Thursday, September 27, 2012

FFB: A Gentle Murderer - Dorothy Salisbury Davis

Scribners, 1951, 1st US edition
A murderer confesses his crime to a priest who is deeply troubled by what he hears and decides to find out who the confessor is and what exactly happened. Sounds a bit like that Montgomery Clift/Alfred Hitchcock movie, doesn't it? But it's the basic plot of Dorothy Salisbury Davis' third novel A Gentle Murderer (1951), yet another under-appreciated cornerstone in crime fiction. While it still clings to the basics of a detective novel Davis is more interested in the effect of the crime on the characters.

Father Duffy is almost as conflicted as the haunted young man who confesses his crime. He wants the unknown man to go to the police, promises he will visit him and help him make right of what is clearly sinful. Only when the priest learns of a bludgeoning death of a prostitute, coincidentally one of his parishioners, does he realize that the killer may have been the anonymous young man in his confessional. After all, there was all that obsessive talk of a hammer that disturbed the priest. Father Duffy turns sleuth and aims to learn as much as he can about the victim. In doing so he eventually learns the identity of the young man confessor and why he committed such a brutal crime.

The novel is built around the framework of a detective novel with a simultaneous police investigation playing out as Father Duffy does his more humanistic detective work. Occasionally the two stories meet and priest and lieutenant share with each other what they have learned. All the while the emphasis is always on character and behavior and not the plot or the crime.

Davis' strength is in character work, especially women like Mrs. Galli and her daughter Kate, and a masterful replication of the Irish voice. Her own background as the daughter of Irish immigrants reveals itself in the many Irish Catholic characters and their unique manner of speaking. In addition to following the thoughts and actions of Father Duffy, Lt. Holden, and Sgt. Goldberg, Davis gives us a third point of view -- that of Tim Brandon. As with nearly every modern crime novel on our shelves today we get Tim's entire back story which slowly uncovers the reasons he has become a killer. It is this unusual triple point of view narrative and the focus on character rather than plot that makes A Gentle Murderer a stand out in the evolution of the crime novel. No surprise then that it appears on the Haycraft-Queen Cornerstone, a list of notable detective novels of the 20th century.

Some of the psychology is perhaps too Freudian for a modern reader's tastes, but nonetheless there is a sophistication in the presentation of a man whose dysfunctional homelife leads him to a life of crime. It is sympathetic portrait Davis paints and never with lurid colors.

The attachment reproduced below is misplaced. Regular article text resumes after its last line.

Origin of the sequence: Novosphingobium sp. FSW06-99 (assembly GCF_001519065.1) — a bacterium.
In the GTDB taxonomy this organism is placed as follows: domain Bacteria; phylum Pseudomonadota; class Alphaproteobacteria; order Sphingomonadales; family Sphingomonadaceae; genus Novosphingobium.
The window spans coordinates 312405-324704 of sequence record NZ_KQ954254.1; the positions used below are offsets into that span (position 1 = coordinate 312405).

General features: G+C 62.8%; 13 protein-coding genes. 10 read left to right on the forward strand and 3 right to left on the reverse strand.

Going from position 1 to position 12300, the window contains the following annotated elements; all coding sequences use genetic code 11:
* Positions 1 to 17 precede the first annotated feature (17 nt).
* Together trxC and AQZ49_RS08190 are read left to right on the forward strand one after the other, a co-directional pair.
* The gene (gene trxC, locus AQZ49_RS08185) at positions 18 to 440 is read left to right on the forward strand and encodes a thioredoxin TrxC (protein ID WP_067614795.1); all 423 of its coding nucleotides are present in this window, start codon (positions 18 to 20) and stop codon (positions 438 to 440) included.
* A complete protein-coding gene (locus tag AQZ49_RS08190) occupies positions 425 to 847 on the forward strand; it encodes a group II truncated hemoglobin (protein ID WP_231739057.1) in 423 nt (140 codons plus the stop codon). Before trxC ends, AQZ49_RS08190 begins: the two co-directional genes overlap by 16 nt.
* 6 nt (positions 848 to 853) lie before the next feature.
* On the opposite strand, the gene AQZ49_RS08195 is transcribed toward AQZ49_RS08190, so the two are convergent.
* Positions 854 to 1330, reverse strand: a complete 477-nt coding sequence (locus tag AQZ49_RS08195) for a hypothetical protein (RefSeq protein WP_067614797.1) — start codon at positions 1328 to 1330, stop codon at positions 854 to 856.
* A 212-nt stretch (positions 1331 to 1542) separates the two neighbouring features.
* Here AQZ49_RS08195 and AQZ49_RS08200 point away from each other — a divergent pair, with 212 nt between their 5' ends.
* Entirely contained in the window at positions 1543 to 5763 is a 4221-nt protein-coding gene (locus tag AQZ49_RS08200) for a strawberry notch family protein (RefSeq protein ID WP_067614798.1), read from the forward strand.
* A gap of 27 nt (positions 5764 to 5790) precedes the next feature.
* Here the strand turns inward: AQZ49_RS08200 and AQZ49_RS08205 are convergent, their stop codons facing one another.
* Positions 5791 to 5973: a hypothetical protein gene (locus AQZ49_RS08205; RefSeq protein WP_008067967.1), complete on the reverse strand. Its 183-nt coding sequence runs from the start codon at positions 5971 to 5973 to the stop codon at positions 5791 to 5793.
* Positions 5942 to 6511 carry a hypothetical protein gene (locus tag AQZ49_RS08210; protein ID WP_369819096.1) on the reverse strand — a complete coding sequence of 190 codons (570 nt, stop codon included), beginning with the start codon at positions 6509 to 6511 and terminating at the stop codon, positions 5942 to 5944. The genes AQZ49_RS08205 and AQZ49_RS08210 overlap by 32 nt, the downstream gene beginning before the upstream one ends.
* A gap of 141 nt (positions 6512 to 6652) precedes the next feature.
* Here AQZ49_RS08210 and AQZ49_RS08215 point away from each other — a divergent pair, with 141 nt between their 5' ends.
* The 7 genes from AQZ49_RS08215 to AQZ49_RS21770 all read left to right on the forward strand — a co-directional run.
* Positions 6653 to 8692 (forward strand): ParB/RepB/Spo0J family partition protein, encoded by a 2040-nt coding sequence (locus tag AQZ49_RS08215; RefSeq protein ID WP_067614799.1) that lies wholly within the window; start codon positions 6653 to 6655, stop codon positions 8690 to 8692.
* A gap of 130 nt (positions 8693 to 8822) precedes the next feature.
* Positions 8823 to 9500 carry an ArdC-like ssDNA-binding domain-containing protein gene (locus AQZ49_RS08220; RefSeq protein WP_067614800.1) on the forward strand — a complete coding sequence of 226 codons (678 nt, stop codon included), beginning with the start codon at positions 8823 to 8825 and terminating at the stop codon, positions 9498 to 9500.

6 comments:

  1. Looks like A gentle rather than THE gentle...can't have too many, after all!

    I've always enjoyed the Davis work I've read.

    ReplyDelete
    Replies
    1. Well, I got it right once at the end, Todd. All instances of THE in the title are now replaced with A. Also, my typo in the murderer's name has been fixed. (Tim not Tom)

      Delete
  2. Definite or indefinite article aside, afraid I have ever read the lady's work though - thanks very much for the review. The basis for the Hitchcock movie, a play by Paul Anthelme', predates this novel by a nearly 50 years I think. Eever see the wonderful Robert lePage movie LE CONFESSIONAL about the making of the film?

    ReplyDelete
  3. In researching the source material for the Hitchcock film I was taken aback that the play was written in the early 1900s. Did not even know such a documentary existed about I Confess. Time to go hunting for that. Is that the Canadian theater artist Robert LePage? If it is I'll also mention I think his theater work is an amazing blend of moviemaking and stagecraft. He's a real visionary working in an age of commercial fluff. Whenever he comes to Chicago I go out of my way to see whatever it is he's dreamed up. His play about Frank Lloyd Wright is one I'll remember for a long time.

    ReplyDelete
    Replies
    1. Hi John (and as always, apologies for all my typos ...) - LE CONFESSIONAL is not a documentary by a fiction film from 1995, set partly in Montreal in the 50s at the time that Hitchcock was making the film and partly in the (then) present day. It is indeed by that Robert LePage and is very typical of his dazzling story-telling techniques, co-starring Lothaire Bluteau and Kristin Scott Thomas. If you can get hold of it I really recommend it. Trailer here:
      http://youtu.be/Z-xmrUC_Ugw

      Delete
  4. You can never have too much Freud in a detective novel. :)

    ReplyDelete

This is not a message board. It is a blog where we can discuss vintage mystery and supernatural fiction. Please confine your comments to the post or vintage books and their authors. Any other remarks will be deleted. If you want to address me personally about anything other than the post, send me an email. The email link is found on my Profile page.